Reform of Illinois' financial services industry: Prior to reform, Illinois banking laws were based on archaic, nineteenth century concepts of banking. Illinois banks were subject to "Unit Banking" which meant that a bank was limited to one location plus a single branch located within a specified geographic area. This put Illinois banks at a tremendous competitive disadvantage to banks in every other state since growth was severely restricted. It was also a burden for consumers since they were limited to one location for all banking needs. Keats sponsored and fought for reform legislation that ushered in the modern era of banking in Illinois including multi-branch locations. It was a difficult task since many smaller banks opposed allowing competition. They often had a monopoly in their communities and did not want other banks competing for their customers.
Financial restructure of Mass Transit: Keats worked with Mayor Harold Washington to insure the long term financial viability of the metropolitan mass transit system which was on the brink of bankcruptcy at the time. The reforms included setting standards for fare box percentages that forced fiscal discipline on the Transit Authority. As a result of these reforms, mass transit in Illinois was fiscally viable for twenty five years until the Democrat controlled State Legislature changed the regulations (under pressure from transit unions and politically connected Chicago contractors)ushering in the current financial chaos in mass transit.
Reform of Cook County Courts: In 1983 a federal investigation (Operation Greylord and Operation Gambat) uncovered massive corruption in the Cook County Courts. Over 100 judges, lawyers and court personnel went to jail as a result. Senator Roger Keats worked with the Democrat Black Caucus to successfully implement reforms. The legislation created Sub Circuits which broke the stranglehold the white Democrat machine had on the election of judges. Prior to the reform legislation, judges were "slated" by a handful of white Democrats who blocked access to the ballot for blacks and hispanics. The legislation created The Cook County Sub Circuit Judicial system, and was called "the finest example of bi-racial, bi-partisan legislative action I have ever seen, anywhere" by Governor Jim Edgar who signed the legislation.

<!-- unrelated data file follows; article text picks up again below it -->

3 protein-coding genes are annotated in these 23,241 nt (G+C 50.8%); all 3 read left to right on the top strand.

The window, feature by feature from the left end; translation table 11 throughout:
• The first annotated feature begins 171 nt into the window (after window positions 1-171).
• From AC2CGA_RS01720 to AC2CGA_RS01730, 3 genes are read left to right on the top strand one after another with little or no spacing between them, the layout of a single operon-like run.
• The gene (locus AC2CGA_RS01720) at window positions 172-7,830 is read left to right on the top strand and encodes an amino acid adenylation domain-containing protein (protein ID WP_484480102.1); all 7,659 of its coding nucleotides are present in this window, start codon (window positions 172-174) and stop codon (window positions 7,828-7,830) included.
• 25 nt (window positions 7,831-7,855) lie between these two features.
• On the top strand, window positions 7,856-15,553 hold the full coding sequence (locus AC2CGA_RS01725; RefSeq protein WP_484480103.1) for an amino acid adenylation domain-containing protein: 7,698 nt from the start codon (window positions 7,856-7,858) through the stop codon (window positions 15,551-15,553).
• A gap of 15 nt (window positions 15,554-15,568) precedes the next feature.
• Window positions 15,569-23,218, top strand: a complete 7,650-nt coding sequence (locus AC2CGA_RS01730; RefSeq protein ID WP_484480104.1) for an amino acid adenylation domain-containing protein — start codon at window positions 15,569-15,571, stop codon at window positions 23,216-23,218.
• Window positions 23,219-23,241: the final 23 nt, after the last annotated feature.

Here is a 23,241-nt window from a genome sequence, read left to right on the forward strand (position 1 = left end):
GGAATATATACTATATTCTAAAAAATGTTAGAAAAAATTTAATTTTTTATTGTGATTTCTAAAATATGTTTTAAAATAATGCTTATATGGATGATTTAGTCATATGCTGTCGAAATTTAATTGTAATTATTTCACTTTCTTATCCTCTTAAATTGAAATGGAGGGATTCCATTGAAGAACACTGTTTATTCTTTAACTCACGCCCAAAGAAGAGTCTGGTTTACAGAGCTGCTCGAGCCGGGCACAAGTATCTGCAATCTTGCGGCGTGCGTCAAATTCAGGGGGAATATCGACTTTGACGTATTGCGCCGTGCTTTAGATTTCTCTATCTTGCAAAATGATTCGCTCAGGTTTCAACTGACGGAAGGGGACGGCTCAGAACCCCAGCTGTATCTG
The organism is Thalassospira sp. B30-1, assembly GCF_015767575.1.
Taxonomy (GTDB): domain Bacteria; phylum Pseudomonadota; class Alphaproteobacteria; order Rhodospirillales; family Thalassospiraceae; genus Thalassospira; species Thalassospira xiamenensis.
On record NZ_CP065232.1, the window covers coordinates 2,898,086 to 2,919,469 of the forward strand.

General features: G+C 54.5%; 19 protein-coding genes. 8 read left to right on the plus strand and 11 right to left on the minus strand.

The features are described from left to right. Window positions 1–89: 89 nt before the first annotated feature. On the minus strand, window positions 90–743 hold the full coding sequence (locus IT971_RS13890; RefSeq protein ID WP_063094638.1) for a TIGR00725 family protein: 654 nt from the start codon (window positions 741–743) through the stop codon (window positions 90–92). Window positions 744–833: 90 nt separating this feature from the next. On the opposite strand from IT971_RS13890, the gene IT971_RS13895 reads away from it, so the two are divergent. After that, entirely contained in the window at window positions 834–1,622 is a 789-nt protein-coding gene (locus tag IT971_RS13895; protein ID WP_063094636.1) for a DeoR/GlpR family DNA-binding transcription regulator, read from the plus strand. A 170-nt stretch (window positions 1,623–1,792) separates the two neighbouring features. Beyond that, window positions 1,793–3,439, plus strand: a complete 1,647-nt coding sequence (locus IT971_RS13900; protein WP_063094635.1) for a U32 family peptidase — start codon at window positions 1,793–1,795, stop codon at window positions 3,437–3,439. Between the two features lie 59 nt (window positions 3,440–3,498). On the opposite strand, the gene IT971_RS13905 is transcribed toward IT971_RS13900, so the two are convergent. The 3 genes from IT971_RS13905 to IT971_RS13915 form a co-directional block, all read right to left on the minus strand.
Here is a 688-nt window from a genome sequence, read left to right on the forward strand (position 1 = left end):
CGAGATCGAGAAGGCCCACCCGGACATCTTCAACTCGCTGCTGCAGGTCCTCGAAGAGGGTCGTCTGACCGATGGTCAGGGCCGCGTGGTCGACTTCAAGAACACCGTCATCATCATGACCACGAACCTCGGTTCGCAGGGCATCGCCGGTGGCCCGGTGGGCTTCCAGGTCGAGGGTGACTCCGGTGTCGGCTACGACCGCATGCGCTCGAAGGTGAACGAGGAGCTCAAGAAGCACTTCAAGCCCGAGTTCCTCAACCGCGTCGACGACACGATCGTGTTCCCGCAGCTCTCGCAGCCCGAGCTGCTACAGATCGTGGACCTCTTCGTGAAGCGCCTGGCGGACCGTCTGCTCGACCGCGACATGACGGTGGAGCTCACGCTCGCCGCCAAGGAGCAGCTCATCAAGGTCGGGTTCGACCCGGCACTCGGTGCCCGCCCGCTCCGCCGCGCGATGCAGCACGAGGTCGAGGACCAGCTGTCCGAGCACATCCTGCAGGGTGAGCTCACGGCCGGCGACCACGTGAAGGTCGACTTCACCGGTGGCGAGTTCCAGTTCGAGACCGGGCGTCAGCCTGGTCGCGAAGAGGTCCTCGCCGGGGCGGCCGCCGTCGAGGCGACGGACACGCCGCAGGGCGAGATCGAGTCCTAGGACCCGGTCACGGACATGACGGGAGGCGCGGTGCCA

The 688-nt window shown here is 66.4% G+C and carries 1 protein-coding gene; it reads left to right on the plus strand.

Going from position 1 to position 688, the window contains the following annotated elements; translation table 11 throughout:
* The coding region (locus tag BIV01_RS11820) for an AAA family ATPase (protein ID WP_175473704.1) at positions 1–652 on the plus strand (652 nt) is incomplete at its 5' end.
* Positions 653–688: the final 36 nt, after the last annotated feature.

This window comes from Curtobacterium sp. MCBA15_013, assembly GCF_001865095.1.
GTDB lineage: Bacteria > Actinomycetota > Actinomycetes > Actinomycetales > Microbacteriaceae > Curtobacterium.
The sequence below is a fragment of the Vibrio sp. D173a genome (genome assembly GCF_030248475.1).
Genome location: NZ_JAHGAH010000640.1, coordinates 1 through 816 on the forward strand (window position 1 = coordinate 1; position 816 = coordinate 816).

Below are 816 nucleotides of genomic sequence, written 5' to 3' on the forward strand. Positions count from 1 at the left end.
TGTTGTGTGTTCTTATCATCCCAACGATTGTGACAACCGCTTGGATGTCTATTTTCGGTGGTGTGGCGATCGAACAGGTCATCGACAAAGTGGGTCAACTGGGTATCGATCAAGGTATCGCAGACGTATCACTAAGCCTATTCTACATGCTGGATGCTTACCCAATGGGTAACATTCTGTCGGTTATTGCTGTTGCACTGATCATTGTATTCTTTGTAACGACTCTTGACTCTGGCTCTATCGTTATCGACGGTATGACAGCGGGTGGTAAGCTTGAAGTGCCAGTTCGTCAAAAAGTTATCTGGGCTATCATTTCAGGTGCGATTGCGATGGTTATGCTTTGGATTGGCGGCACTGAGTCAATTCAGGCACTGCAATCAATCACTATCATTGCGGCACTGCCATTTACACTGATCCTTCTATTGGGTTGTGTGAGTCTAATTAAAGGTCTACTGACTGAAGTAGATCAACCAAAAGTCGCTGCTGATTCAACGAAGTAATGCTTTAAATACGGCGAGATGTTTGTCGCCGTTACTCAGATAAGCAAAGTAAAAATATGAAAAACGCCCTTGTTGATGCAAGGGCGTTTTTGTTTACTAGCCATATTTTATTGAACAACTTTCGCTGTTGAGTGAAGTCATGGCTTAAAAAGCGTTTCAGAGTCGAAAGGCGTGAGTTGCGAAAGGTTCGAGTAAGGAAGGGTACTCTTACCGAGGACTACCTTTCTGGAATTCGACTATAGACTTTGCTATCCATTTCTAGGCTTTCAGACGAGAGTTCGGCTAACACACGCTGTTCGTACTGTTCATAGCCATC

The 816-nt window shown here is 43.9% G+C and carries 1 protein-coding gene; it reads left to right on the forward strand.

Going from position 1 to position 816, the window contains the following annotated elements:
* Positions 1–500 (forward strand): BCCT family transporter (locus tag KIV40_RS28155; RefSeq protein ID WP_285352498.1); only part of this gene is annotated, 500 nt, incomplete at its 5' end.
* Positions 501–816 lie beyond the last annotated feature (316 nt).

Keats was jokingly nicknamed the "Honorary Co-Chairman of the Black Caucus" by its then Chair, Senator Earlean Collins (D- Chicago/Oak Park). Operation Push/ Rainbow Coalition and the Rev. Jesse Jackson honored the coalition members who cleaned up the Cook County Courts and increased the Black, Hispanic and Republican representation on the bench. In 2009, Keats was honored by the Illinois Judicial Council (the association of Black Judges) for Black History Month. Since this bi-racial, bi-ethnic and bi-partisan clean up, not one judge from Cook County has been indicted.
Both Tyrone Fahner, former Illinois Attorney General, former federal prosecutor and later managing partner of Mayer Brown & Platt, and Richard Williamson, President Reagan's Chief of Intergovernmental Affairs and President Bush's special Ambassador to Sudan & Darfur, singled out Keats as the key person who helped to forge the multi-racial and multi-ethnic coalition that was so successful in protecting the voting rights of minorities and Republicans.
Activities other than legislative
Keats describes the Illinois' legislature as a "citizen legislature" when he served. The salary was minimal and the legislators were expected to earn a living elsewhere. A large percentage of legislators were either lawyers or City of Chicago or Cook County employees. During his tenure, Keats was a teacher, banker and a small business owner. His company specialized in environmental/civil engineering work but did not have any contracts with the State of Illinois.
In 1995 Keats was appointed by Governor Jim Edgar (R-Ill) to the Board of the Illinois International Port District (Port of Chicago), the largest fresh water port in the world where he served until 2001. Keats moved to the retail financial services sector, working for Oppenheimer, Ameriprise and Morgan Stanley where he served as a branch manager. At Morgan Stanley, Keats was a top rated branch manager in the Midwest Region. Due to his financial expertise, State Treasurer Judy Barr Topinka (R-Ill) appointed him a member of the Illinois State Treasurer's Public Investor Task to review Illinois' statutes governing the investment of public funds.
Keats was on the Garfield Counseling Center board of directors for 11 years (1984-95). Garfield, located on Chicago's West side was probably the largest drug and alcohol treatment facility in the state at that time. Keats also served on the board of HELP (Human Effective Living Programs) a not for profit that dealt with child sexual abuse and sexual offenders. He taught economics at two local colleges.
Retired Lieutenant Colonel Keats spent 28+ years in the U. S. Army, primarily in Armor (tanks) and military intelligence assignments. He has a top secret clearance, commanded several units, taught classified classes at the U. S. Army Intelligence Center & School at Fort Huachuca, Arizona. and is a graduate of the U. S. Army Command & General Staff College, the equivalent of a Military Doctorate degree.